B&QFurther to my previous blog post about the introduction of the national living wage (NLW), I was interested to read that not all of us think the effective increase to the national minimum wage will have a positive impact on the UK or its employees.

You will by now probably be aware that larger businesses such as Kingfisher (owners of the likes of B&Q and Screwfix) immediately put provisions in place to ensure that the introduction of the NLW had a minimal impact on their finances. Kingfisher, for example, advised all employees that although they will increase the hourly rate of pay to £7.66 across the board (regardless of age), they will remove benefits such as time and a half/double time for working on Sundays/bank holidays and the increased pay previously received by staff working in London. In addition they have cut summer and winter bonuses and advised employees that should they not agree to these changes and sign a new contract of employment, “unfortunately this will result in your dismissal”.

Workers have understandably reacted angrily to the changes and created a storm on social media by setting up a Facebook campaign and petition entitled “Don’t use living wage as an excuse to cut pay and benefits”.  Rumour has it that the campaign was set up by a B&Q Manager under the pseudonym of Kevin Smith, who wrote:

Those who have worked within the business for over a decade and know our customers and our business the best are losing thousands of pounds a year. Big businesses like B&Q are using the national living wage as an excuse to cut overall pay and rewards for the people that need it the most.

I hope that with the support of others, through signing this petition, we can influence B&Q and other businesses to reverse these changes. I also hope they acknowledge that treating people in this way will have a negative impact on their business in the future.

Currently (as of 5th April 2016) the petition has 134,074 supporters.

By way of response, a B&Q spokesperson has stated:

We understand and are sorry that some of our colleagues feel upset by the changes. This has been a difficult decision for us and our aim has always been to reward all of our people fairly so that employees who are doing the same job receive the same pay. That wasn’t the case as, for a long time, some had been being paid different allowances and that couldn’t continue.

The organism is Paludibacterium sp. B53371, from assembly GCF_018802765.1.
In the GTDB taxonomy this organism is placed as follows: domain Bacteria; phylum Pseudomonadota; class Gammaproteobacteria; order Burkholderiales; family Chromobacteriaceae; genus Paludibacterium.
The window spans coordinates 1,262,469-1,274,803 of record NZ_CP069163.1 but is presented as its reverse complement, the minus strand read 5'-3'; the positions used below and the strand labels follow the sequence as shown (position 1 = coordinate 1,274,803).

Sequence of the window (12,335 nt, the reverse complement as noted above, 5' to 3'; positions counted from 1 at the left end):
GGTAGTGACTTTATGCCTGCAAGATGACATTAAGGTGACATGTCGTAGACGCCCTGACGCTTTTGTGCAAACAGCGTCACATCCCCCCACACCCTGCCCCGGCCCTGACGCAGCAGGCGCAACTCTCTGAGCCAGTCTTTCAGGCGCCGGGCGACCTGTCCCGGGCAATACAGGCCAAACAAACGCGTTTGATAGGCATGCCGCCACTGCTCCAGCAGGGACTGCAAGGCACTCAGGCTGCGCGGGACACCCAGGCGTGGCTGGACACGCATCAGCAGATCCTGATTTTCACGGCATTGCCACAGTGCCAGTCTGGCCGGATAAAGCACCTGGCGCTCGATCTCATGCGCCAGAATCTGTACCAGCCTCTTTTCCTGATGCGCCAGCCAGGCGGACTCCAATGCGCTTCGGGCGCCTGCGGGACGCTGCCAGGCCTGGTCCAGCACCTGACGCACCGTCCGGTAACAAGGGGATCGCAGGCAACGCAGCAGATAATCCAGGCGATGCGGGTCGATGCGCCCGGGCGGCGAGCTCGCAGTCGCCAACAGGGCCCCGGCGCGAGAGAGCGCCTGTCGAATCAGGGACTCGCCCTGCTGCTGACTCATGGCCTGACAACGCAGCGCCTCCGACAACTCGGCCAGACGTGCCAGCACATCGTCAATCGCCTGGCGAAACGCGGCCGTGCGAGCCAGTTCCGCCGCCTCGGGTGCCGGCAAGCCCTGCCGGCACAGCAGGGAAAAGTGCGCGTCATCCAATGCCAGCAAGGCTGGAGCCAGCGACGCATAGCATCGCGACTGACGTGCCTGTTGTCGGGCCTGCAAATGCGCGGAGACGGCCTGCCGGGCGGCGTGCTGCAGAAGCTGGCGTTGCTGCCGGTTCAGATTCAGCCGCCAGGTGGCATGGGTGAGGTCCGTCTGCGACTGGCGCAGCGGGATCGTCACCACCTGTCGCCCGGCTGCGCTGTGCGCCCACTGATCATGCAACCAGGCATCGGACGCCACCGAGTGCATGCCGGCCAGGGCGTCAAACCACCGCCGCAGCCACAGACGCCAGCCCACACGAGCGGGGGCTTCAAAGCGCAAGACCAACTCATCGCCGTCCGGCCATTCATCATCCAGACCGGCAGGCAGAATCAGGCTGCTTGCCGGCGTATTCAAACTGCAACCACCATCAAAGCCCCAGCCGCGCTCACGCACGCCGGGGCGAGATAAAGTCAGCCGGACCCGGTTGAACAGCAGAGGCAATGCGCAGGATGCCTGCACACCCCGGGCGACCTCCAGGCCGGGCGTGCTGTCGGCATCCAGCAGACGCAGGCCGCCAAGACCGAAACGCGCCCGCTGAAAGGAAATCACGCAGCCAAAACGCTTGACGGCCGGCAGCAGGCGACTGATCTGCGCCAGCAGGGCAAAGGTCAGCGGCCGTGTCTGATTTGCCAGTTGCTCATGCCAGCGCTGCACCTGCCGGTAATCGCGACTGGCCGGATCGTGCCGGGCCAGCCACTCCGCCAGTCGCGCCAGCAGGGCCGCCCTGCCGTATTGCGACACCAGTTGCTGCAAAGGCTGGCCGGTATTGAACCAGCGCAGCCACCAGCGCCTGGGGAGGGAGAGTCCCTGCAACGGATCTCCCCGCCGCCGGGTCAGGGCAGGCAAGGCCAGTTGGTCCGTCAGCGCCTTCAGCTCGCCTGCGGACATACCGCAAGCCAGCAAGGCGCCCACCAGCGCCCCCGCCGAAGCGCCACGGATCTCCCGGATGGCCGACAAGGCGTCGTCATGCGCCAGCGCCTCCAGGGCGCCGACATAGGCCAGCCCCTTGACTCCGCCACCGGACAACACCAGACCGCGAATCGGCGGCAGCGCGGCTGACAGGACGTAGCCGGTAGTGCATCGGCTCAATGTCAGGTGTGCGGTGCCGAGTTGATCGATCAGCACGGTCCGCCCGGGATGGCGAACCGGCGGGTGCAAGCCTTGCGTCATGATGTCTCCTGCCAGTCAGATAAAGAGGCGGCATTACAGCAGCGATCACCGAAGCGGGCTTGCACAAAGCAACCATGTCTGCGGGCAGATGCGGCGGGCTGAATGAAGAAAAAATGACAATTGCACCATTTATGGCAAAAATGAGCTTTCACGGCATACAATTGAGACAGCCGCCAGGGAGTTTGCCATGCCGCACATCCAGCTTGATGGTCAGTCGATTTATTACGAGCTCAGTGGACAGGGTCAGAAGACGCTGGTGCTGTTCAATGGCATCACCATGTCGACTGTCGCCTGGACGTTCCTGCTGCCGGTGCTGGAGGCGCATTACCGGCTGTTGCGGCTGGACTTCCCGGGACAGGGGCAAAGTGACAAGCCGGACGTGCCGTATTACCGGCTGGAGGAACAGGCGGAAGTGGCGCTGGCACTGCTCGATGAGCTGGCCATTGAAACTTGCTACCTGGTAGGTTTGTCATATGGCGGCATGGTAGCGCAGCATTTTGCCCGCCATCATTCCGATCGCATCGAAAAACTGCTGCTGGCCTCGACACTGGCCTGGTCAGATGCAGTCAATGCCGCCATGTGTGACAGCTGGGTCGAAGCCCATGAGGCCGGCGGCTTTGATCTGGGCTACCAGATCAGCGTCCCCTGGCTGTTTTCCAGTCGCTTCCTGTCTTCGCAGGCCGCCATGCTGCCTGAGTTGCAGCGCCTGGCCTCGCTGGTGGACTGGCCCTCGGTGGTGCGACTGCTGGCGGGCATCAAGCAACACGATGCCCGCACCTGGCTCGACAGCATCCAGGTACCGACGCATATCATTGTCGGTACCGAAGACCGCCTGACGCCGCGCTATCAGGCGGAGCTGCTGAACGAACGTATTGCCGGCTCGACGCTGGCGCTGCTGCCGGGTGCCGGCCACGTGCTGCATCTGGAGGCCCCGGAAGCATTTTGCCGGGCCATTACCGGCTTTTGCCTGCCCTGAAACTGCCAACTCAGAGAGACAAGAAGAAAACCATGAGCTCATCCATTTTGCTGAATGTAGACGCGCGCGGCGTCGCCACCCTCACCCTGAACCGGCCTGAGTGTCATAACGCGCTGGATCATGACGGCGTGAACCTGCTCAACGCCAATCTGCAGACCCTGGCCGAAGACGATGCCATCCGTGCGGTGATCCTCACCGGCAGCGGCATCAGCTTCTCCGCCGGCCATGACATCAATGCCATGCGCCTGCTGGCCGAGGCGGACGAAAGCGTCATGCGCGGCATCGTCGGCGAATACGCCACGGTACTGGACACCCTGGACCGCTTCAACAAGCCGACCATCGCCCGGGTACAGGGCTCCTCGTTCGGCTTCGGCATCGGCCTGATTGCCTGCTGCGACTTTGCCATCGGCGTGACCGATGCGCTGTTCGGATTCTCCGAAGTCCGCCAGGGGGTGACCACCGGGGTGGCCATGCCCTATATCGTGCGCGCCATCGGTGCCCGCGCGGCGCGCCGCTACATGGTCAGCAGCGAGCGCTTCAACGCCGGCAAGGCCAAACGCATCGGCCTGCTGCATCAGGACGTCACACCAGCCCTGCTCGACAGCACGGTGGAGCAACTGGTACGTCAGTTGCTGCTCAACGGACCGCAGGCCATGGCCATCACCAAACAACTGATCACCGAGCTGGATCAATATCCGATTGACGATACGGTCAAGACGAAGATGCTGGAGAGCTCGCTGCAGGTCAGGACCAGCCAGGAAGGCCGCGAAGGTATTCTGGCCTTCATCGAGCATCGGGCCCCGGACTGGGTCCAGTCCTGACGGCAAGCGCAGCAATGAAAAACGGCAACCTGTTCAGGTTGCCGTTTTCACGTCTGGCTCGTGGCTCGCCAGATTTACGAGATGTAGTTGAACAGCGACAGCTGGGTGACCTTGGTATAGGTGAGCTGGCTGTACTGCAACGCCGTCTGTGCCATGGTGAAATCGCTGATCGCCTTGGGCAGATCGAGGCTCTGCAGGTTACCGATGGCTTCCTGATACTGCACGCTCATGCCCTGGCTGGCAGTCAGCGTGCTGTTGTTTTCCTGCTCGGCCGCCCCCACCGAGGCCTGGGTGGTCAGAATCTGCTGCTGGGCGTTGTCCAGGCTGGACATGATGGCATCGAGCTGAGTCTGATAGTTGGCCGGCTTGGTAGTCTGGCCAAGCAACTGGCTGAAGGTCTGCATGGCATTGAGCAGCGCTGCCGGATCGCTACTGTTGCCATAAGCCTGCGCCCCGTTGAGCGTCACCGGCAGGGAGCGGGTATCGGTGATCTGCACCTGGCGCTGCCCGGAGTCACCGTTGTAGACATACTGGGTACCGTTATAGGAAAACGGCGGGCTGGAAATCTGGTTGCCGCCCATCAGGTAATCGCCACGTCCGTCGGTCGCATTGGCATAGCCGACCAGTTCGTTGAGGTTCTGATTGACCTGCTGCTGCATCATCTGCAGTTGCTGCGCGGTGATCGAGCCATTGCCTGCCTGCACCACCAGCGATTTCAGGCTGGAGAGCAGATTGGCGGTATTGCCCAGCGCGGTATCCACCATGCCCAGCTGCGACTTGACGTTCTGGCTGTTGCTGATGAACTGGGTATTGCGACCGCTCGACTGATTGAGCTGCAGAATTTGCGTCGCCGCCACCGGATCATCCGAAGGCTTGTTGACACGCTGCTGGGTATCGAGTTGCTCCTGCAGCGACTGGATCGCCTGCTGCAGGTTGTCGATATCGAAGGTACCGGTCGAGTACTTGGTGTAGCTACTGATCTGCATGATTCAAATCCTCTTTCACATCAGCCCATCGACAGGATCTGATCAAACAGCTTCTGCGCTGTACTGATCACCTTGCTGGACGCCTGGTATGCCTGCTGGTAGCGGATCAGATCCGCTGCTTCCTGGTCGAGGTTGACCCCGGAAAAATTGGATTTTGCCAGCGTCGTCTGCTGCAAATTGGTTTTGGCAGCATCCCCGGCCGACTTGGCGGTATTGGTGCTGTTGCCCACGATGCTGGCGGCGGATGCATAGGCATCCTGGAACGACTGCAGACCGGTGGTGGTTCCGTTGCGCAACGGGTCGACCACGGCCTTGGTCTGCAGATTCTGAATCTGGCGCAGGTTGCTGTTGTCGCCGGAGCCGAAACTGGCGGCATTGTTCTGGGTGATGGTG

It’s important to bear in mind that after the changes, B&Q is still offering far more than the basic minimums. It is paying the more generous rate to those who are under 25, who have no claim to the Living Wage – which makes it a brilliant option for young people.

It also retains a performance bonus, and perhaps most notably offers a 14% employer contribution to the pension – far better than the statutory minimum. There’s also a ShareSave scheme and five weeks holiday a year.

No one’s base pay is being reduced at all, and we are paying compensation so no one’s bonus or benefits will be reduced in the first twelve months. We are also committed to reviewing the position in twelve months’ time to ensure we remain one of the best payers in retail and can attract and retain the best people. During that time, we will gather all the feedback, evaluate what changes to make for 1 April 2017 and will be engaging with the B&Q People Forum and our employees more widely. Our rewards package remains one of the best in retail and this year, we will be paying more than we did last year.”

People will undoubtedly argue that due to B&Q’s size, they should not be comparing themselves with other, perhaps smaller businesses, who are doing everything they can to survive and therefore will continue to pay the absolute minimum to their employees to ensure this.  However, I’m sure that employees from other large companies will also come forward to disclose lower pay rates/benefits than those at B&Q.  The debate will therefore undoubtedly continue.

There has also been further criticism of the introduction of the NLW with two Cabinet ministers who are campaigning to leave the EU, arguing that that it will entice workers from some of the poorer EU states who may be looking for a pay rise.

John Whittingdale, Culture Secretary, told The Times that the policy will “fuel even higher levels of immigration” from EU workers, therefore putting a strain on the UK’s public services.

Furthermore Commons leader Chris Grayling told BBC News that although the national living wage was “the right thing for working people in this country” it “certainly makes it more attractive for somebody to move to the United Kingdom to get a job because it increases the differentials with other countries”.

Mr Grayling continued:

The best way of addressing this is to ensure that we can put in place controls and of course those controls cannot be in place as long as we are members of the European Union.

Will this have an impact however, given that the UK’s national minimum wage rates were already amongst the highest in Europe?  What do you think?  Has George Osborne created an even bigger problem for the UK?!